Though the name on the marquee of the sold-out run of this world premiere at Connecticut’s Hartford Stage is Kevin Bacon, the real stars of “Rear Window” are the windows — not to mention the disappearing walls, the revolving floors and the epic, multi-storied tenement on stage, designed spectacularly by Alexander Dodge.
Like Alfred Hitchcock’s famous single set of the 1954 film (the largest indoor set in Paramount’s history at the time), place is as primary as plot. Both Hitchcock and playwright Keith Reddin take the 1942 short story by Cornell Woolrich as their atmospheric starting point, then go their separate ways in deepening the mysteries of urban isolation, sexuality, madness and murder in this post-war setting.
Hitchcock (and screenwriter John Michael Hayes) added romance, warmth and wit to their adaptation. Reddin incorporates Woolrich’s personal dark history into the character of crime writer Hal Jeffries (Bacon), holed up in his apartment with a broken leg and peering into the drama of the daily lives around him. Director Darko Tresnjak, in his first new play project since nabbing a Tony Award for the musical “A Gentleman’s Guide to Love and Murder,” collaborates with many of the same design team here to create another stylish world of intrigue and death.
But this time there’s an emotional chill in the air despite the sultry summer-before-A.C. era of the play. The heightened melodrama of stage noir has its limits, and though the show boasts stunning production values, a star presence and a brand name title, cleaner plotting and deeper connections are needed for the project to resonate with audiences and for the production to move forward.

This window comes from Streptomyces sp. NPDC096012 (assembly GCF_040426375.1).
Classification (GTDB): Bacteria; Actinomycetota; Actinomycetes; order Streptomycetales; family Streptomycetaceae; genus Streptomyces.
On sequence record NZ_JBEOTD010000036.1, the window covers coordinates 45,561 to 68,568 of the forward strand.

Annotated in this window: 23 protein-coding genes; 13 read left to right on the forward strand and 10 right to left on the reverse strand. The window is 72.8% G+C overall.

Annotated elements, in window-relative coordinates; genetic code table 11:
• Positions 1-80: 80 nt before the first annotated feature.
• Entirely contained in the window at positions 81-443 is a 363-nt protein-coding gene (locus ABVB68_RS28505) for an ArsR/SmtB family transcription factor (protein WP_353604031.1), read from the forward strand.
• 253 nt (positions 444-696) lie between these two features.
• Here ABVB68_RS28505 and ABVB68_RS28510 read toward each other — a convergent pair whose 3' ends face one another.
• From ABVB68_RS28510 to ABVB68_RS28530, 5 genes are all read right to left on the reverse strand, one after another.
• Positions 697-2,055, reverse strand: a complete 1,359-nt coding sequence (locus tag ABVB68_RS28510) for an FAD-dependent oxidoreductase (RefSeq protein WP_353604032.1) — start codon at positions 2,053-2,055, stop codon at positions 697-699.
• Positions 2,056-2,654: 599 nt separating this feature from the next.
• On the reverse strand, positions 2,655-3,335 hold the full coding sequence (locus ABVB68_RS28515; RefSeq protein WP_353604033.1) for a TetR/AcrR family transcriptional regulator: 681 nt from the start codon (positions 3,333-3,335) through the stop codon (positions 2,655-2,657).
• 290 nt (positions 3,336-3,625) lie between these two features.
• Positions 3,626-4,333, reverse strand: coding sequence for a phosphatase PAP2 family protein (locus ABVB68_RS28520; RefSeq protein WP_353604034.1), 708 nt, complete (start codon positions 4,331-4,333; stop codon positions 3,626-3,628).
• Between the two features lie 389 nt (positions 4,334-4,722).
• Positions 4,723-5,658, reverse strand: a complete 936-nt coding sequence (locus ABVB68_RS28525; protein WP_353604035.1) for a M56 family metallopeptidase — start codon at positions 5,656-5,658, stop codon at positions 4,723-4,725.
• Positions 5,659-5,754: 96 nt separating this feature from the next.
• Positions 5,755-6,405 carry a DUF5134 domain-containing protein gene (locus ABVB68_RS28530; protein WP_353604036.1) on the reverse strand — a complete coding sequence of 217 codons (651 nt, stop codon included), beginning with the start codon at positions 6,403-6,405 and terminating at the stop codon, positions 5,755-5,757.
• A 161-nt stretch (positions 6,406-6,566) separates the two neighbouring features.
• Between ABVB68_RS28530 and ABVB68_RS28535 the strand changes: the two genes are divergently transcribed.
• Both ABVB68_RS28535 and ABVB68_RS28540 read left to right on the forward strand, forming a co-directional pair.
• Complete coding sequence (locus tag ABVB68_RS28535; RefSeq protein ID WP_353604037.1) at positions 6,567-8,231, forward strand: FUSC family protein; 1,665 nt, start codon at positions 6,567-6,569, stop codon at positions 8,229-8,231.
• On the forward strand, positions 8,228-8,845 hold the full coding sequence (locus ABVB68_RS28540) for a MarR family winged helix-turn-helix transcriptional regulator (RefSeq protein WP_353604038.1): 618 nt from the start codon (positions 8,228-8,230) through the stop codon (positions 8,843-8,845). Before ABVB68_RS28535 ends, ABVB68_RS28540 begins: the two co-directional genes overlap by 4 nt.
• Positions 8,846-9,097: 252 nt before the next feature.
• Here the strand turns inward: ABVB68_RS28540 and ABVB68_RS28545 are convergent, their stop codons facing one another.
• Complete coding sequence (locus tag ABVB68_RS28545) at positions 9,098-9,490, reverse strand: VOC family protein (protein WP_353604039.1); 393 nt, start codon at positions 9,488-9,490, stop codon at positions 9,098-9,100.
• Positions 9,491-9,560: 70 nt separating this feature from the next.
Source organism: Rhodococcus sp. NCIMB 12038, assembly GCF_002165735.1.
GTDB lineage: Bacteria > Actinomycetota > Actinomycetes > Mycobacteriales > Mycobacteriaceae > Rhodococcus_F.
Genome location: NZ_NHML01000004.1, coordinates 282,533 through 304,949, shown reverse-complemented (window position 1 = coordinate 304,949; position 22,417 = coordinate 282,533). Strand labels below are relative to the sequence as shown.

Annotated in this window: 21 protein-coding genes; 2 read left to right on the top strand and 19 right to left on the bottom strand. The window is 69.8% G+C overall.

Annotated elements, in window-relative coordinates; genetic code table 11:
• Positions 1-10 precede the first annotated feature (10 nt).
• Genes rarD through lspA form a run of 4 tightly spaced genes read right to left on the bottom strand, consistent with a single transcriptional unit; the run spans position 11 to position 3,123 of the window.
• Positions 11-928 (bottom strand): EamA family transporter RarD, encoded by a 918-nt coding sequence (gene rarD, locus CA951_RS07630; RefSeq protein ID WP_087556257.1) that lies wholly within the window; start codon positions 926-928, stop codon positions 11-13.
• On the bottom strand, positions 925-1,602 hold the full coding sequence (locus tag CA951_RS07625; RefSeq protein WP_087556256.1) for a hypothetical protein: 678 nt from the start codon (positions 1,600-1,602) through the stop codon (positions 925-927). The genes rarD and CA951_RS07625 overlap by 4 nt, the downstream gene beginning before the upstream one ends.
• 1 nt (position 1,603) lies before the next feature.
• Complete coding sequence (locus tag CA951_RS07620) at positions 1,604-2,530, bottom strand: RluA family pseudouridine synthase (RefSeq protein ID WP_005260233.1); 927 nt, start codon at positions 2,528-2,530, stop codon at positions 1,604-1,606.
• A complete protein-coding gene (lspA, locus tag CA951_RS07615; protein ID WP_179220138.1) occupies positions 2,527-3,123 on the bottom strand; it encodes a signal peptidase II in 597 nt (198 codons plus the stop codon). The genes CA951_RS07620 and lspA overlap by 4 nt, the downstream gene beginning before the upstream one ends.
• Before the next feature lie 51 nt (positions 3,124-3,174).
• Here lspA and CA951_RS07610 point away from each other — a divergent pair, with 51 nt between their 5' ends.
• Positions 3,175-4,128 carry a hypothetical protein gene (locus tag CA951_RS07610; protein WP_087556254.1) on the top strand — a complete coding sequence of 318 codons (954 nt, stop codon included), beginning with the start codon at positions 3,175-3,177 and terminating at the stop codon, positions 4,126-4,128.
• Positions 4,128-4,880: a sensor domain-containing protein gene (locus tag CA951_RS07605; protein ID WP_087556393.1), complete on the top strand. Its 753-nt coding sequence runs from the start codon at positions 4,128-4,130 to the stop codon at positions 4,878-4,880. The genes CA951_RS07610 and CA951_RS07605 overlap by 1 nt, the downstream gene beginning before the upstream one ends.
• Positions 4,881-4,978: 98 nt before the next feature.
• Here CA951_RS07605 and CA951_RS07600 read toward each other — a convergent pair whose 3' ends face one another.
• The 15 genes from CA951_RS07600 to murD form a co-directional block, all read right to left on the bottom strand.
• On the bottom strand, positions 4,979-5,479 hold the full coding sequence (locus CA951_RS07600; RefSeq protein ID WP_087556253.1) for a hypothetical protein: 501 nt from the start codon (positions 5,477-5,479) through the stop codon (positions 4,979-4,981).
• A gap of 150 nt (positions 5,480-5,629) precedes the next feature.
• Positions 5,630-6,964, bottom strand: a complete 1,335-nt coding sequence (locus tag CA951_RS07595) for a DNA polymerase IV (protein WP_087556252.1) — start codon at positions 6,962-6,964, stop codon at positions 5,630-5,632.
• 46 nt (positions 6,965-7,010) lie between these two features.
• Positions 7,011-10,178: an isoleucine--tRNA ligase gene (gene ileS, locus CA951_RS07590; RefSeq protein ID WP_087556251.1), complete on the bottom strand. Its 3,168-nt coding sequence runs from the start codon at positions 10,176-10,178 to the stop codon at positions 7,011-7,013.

Bacon, in his first major stage role since his solo turn on Broadway in the 2002 production of “An Almost Unholy Picture,” plays another solitary man, this one a sexually repressed alcoholic writer who is filled with guilt, shame and loneliness and on the edge of a nervous breakdown. As a man who’s more than a little in love with death, Bacon is properly dissipated, depressed and tormented. But his decline into possible madness is dramatically unrelenting and at times tedious: Another drink, another peek, another bit of self-loathing and bang, someone’s dead. Even redemption is a passive activity.
There’s no Grace Kelly or Thelma Ritter characters in Woolrich’s original story — or here — to lighten this heavy load. Instead there’s Sam (a very good McKinley Belcher III), who plays a daytime house-helper to Jeffries with some mystery of his own. Sam tries to rescue the writer from himself but instead becomes entwined in his employer’s death wish. The character allows Reddin to introduce elements of race, police corruption and homosexuality — but only so far as allowed in this heightened and melodramatic story.
John Bedford Lloyd is solid as a bully detective, who seems more determined to harass Sam than pursue Jeffries’s murder theories. Robert Stanton as the alleged murderer-husband and Melinda Page Hamilton as his victim-wife also fulfill the fevered acting style of the hothouse piece. In addition, there are 11 unspeaking ensemble roles that fill the apartments in vivid tableaus.
But in the end, what stays with audience members is the style and scope of the show: Linda Cho’s 1940s outfits, York Kennedy’s lighting, Jane Shaw’s wall of sound and Sean Nieuwenhuis’ cinematically-charged projections. All make Woolrich’s lurid world worth a look — but not a linger.